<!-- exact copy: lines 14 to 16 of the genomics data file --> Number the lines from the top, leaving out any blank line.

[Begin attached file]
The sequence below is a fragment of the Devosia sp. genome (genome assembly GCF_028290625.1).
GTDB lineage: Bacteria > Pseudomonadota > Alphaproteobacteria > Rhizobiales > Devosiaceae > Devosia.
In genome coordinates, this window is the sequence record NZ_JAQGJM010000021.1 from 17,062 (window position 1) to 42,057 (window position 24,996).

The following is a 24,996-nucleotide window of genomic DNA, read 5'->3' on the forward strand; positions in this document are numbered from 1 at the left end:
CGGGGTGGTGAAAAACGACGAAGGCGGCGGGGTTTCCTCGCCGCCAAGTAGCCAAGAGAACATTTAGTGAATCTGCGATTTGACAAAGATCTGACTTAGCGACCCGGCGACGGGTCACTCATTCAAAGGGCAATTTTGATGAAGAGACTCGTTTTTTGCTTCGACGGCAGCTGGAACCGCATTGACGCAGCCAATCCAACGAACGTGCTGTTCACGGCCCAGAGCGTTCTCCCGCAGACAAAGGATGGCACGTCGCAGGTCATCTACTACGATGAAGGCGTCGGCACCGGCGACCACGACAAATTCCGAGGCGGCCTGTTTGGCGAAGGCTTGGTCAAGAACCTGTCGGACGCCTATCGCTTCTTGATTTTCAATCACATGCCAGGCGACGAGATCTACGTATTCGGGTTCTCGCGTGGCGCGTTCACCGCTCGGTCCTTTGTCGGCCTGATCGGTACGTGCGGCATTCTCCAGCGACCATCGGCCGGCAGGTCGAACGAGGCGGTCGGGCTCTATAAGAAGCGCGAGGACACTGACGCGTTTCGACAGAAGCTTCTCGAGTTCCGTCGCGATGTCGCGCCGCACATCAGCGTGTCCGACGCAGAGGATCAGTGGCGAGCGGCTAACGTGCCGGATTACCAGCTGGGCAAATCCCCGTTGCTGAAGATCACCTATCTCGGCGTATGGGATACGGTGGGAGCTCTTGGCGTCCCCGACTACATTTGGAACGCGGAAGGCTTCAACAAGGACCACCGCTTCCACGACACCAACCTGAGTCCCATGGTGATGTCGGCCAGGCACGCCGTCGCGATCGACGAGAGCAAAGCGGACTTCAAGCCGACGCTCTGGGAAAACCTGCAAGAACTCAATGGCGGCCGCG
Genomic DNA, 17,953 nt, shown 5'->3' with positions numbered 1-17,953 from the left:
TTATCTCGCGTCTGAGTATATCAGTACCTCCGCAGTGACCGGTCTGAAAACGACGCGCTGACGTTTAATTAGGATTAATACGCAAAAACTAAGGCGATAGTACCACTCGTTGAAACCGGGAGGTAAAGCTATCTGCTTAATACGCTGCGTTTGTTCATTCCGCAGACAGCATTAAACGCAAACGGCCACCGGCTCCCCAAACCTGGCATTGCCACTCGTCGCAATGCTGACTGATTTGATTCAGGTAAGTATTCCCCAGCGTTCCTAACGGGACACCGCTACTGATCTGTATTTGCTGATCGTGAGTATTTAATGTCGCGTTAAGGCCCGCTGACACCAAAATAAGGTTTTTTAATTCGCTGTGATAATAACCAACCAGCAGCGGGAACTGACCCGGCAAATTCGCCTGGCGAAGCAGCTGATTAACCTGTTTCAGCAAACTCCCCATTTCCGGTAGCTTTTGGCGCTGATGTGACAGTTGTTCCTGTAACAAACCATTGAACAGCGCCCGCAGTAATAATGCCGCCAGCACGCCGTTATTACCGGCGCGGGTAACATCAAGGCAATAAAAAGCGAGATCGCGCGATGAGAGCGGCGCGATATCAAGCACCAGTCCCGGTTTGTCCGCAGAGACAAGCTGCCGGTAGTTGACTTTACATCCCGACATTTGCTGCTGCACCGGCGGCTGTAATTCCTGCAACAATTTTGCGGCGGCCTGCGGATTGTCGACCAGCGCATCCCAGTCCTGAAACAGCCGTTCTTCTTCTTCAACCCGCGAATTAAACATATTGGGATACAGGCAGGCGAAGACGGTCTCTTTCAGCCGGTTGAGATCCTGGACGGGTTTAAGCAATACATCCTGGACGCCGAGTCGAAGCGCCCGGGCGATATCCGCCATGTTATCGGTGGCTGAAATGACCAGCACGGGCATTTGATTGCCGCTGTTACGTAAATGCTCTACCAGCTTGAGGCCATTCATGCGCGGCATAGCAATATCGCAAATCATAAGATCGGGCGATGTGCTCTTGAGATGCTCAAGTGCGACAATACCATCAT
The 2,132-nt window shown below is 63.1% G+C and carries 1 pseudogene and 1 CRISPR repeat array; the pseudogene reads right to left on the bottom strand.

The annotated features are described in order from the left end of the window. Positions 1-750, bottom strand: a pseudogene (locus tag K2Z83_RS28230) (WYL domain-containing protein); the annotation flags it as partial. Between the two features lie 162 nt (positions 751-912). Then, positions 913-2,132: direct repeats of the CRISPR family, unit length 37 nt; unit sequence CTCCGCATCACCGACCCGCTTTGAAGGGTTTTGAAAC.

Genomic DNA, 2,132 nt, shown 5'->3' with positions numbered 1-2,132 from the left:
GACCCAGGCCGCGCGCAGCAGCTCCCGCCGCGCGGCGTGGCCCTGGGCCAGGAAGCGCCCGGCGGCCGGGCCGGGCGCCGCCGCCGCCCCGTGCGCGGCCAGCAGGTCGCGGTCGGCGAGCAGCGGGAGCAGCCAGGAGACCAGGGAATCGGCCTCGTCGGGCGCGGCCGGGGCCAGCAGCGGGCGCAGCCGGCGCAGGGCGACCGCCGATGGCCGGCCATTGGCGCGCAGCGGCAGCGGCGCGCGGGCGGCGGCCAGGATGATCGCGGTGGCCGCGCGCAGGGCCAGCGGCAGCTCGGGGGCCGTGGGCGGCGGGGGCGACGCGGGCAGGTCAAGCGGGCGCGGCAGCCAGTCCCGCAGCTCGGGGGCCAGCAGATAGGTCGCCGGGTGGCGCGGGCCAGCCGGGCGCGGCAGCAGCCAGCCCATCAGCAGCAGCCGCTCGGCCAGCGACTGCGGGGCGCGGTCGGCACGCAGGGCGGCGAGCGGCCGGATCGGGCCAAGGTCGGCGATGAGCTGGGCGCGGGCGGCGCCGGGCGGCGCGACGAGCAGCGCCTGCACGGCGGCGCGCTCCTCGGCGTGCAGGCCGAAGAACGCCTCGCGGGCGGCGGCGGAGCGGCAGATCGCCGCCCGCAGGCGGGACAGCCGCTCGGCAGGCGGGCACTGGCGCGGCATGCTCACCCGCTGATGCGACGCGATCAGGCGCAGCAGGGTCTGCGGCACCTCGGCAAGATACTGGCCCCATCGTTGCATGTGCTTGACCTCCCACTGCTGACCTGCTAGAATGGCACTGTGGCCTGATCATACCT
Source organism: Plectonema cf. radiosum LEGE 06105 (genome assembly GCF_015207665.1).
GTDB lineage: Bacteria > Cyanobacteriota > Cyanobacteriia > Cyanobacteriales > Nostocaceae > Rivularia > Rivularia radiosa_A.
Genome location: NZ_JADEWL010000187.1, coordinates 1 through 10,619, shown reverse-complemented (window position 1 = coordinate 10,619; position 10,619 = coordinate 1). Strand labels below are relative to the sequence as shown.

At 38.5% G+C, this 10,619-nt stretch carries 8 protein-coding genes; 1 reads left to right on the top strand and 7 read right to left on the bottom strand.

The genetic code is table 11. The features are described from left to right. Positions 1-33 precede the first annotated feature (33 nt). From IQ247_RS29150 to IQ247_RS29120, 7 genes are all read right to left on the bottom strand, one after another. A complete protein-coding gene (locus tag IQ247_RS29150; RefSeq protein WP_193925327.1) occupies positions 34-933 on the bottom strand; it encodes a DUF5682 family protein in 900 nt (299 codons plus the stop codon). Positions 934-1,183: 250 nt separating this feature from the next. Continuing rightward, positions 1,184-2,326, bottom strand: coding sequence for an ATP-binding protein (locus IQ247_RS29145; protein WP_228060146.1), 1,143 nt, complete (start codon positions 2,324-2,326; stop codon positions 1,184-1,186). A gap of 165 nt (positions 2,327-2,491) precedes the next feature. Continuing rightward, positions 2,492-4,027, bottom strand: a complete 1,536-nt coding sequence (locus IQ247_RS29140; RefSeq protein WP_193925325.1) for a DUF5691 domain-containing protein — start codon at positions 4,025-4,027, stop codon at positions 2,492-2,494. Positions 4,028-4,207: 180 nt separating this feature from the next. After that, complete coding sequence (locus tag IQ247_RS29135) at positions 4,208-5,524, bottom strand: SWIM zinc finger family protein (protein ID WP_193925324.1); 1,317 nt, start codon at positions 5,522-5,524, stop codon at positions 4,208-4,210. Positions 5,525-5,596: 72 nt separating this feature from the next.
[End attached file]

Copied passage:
Genome location: NZ_JADEWL010000187.1, coordinates 1 through 10,619, shown reverse-complemented (window position 1 = coordinate 10,619; position 10,619 = coordinate 1). Strand labels below are relative to the sequence as shown.

At 38.5% G+C, this 10,619-nt stretch carries 8 protein-coding genes; 1 reads left to right on the top strand and 7 read right to left on the bottom strand.

The genetic code is table 11. The features are described from left to right. Positions 1-33 precede the first annotated feature (33 nt). From IQ247_RS29150 to IQ247_RS29120, 7 genes are all read right to left on the bottom strand, one after another. A complete protein-coding gene (locus tag IQ247_RS29150; RefSeq protein WP_193925327.1) occupies positions 34-933 on the bottom strand; it encodes a DUF5682 family protein in 900 nt (299 codons plus the stop codon). Positions 934-1,183: 250 nt separating this feature from the next. Continuing rightward, positions 1,184-2,326, bottom strand: coding sequence for an ATP-binding protein (locus IQ247_RS29145; protein WP_228060146.1), 1,143 nt, complete (start codon positions 2,324-2,326; stop codon positions 1,184-1,186). A gap of 165 nt (positions 2,327-2,491) precedes the next feature. Continuing rightward, positions 2,492-4,027, bottom strand: a complete 1,536-nt coding sequence (locus IQ247_RS29140; RefSeq protein WP_193925325.1) for a DUF5691 domain-containing protein — start codon at positions 4,025-4,027, stop codon at positions 2,492-2,494. Positions 4,028-4,207: 180 nt separating this feature from the next. After that, complete coding sequence (locus tag IQ247_RS29135) at positions 4,208-5,524, bottom strand: SWIM zinc finger family protein (protein ID WP_193925324.1); 1,317 nt, start codon at positions 5,522-5,524, stop codon at positions 4,208-4,210. Positions 5,525-5,596: 72 nt separating this feature from the next.